Harvest is in full gear, with Australian wheat quality at risk.

The overnight grain trade featured selling in the row crops with ongoing heavy harvest, while wheat futures found support on a very wet Eastern Australian forecast for heavy rain as their harvest gets near. Harvest hedge pressure is now at its peak while export demand remains low, and many traders are waiting to see if another announcement of Chinese soybean exports will be released this morning. China still needs soybeans for December procurement, but a January miss on strong Brazilian soybean prospects in January has the US exports too high for US soybeans.

Today is the NOPA September crush report, with members expecting estimates of 161-163 Mil Bu. Soy oil stocks at the end of September are pegged at 1,525 Mil pounds, a 23-month low. Renewable diesel has been adding demand that is drawing on US stocks. This keeps a bid under bean oil prices to ensure that US soy oil is not exported to supply the domestic marketplace fully.

Concerns are growing that the quality of wheat out of Eastern Australia is at risk, with significant downfalls of rain occurring in New South Wales, Victoria, and Queensland. Western Australian wheat is not impacted, but there are 14-16 MMTs in the East that could suffer quality impacts.

Exports out of Ukraine for October 1-17 are at pre-war levels with the shipping pace of two point one MMTs. There are now 60 vessels waiting to take on grain, with the export pace looking to stay rapid well into early November. The UN claims they can keep the corridor open after November 22, with negotiations taking place with Moscow.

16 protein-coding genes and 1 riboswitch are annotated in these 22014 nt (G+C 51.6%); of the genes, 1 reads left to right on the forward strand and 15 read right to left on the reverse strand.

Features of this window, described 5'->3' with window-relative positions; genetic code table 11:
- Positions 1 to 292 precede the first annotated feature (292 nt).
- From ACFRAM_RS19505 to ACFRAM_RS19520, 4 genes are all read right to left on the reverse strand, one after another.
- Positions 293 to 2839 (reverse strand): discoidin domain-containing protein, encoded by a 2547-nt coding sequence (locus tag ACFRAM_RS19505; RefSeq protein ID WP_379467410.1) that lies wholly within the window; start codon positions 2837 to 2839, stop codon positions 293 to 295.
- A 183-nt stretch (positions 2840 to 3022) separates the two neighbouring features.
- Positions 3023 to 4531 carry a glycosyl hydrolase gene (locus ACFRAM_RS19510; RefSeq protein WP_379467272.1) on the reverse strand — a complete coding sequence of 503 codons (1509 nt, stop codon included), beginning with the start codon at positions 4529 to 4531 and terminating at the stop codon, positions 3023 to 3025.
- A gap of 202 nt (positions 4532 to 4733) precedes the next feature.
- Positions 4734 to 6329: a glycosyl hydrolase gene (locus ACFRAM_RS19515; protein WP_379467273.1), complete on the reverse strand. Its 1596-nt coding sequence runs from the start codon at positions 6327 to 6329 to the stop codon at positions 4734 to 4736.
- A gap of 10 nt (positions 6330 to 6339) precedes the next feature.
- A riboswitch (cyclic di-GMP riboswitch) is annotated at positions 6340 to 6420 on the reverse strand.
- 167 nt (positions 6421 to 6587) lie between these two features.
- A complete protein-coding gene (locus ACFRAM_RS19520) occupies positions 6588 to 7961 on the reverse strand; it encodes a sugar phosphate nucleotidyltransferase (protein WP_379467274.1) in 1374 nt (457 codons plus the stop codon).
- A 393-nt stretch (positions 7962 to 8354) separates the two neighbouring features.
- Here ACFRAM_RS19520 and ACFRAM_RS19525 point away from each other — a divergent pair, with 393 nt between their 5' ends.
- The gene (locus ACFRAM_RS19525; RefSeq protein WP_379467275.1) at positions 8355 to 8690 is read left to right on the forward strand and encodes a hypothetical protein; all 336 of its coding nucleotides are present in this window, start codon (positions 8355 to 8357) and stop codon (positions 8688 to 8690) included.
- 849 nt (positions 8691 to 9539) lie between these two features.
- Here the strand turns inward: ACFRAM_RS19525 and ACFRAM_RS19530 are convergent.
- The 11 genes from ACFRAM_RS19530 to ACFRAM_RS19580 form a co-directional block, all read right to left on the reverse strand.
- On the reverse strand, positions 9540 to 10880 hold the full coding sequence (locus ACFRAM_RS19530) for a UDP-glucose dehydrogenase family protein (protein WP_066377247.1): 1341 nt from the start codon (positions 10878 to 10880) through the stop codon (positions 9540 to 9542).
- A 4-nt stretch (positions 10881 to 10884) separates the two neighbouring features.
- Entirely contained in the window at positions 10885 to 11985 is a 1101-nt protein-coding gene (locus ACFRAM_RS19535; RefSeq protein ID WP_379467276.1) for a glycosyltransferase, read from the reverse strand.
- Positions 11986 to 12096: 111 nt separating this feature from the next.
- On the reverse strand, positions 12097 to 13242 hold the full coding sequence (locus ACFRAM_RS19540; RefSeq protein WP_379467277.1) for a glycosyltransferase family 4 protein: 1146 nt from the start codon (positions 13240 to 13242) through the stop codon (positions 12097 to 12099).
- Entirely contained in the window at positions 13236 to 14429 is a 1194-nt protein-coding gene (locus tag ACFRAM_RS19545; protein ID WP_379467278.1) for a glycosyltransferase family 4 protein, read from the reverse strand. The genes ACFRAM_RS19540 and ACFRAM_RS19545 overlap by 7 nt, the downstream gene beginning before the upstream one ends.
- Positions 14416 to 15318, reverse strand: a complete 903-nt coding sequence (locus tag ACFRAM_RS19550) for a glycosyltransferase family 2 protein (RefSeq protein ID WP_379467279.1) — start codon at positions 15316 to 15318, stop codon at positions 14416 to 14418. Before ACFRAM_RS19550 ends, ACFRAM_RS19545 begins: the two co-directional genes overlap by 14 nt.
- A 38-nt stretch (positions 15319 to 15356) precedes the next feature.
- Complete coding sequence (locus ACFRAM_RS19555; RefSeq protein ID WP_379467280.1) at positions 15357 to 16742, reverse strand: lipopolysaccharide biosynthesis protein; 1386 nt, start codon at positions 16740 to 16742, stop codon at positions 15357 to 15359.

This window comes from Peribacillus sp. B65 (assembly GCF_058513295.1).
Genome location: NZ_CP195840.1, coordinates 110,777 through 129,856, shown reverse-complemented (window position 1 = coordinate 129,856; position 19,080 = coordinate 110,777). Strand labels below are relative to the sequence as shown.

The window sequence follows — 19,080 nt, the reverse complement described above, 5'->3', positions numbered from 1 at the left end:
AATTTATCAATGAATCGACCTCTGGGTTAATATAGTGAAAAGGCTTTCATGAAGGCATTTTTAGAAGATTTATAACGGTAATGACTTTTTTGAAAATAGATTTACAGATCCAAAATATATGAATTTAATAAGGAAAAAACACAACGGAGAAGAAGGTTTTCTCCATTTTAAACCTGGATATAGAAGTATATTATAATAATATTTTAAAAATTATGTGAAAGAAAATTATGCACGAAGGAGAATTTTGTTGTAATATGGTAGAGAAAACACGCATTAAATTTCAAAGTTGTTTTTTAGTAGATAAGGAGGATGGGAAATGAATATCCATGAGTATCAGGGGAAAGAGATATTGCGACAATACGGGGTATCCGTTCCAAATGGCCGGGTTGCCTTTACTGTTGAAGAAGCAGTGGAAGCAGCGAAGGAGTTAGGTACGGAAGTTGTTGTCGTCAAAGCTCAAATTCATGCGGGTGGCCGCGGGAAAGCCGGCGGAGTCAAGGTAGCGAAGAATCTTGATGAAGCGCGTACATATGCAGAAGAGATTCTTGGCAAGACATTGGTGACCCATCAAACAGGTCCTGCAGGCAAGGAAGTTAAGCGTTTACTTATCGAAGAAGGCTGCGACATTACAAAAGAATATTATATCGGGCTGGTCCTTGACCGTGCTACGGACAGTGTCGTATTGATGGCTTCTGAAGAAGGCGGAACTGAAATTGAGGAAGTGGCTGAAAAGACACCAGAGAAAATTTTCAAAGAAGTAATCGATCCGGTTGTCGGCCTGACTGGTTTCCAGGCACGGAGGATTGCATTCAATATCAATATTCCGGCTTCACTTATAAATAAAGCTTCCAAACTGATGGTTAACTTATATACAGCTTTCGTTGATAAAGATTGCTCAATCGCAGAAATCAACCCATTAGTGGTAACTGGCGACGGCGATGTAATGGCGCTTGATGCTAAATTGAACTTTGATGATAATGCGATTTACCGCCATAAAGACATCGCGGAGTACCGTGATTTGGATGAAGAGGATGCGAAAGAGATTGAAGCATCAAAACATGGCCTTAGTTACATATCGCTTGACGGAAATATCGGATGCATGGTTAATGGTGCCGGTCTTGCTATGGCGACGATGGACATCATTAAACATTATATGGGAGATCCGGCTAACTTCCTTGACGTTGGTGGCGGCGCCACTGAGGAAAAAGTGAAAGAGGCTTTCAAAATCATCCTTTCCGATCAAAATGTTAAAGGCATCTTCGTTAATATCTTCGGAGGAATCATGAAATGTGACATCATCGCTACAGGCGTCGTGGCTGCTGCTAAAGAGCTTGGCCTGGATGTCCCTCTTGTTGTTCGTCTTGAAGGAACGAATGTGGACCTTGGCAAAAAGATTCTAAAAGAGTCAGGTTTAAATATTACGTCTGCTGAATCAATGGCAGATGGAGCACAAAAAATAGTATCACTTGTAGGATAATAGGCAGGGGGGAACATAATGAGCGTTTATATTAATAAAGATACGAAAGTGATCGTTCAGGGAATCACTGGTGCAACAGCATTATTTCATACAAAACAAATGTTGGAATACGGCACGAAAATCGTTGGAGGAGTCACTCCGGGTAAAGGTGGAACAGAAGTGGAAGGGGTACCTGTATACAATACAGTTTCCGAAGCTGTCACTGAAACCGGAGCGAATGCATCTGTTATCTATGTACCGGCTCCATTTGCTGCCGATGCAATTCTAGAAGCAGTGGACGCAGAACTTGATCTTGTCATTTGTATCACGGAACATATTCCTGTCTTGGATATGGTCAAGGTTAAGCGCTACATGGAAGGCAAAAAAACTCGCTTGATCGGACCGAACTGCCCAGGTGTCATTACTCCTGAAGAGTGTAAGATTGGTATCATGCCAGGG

A dry weather pattern continues for the Central US, allowing for active harvest, while a cold shot is ending the growing season progressively farther south this week. Frost readings were already into the Central Plains/Delta. Improved rains for the Plains are anticipated in the 10-day forecast, while rain chances are improving in Mato Grosso do Sul of Brazil and portions of Argentina.

Live and feeder cattle futures were steady from Friday to Friday last week, while the negotiated fed cattle trade was higher. S Plains was $1 higher for the week at $145, reaching the highest price since August 2015. Live trade in the N Plains at $147-148. The outlook this week for cash is steady to firm. Box beef values were higher last week, with the choice cutout getting $0.91 and select higher by $0.81. Cash cattle prices are at or near multi-year highs, while pessimism over demand remains a concern of economic issues. Live cattle look to climb a wall of worry as the cash leads the upcoming supply-led-bull market.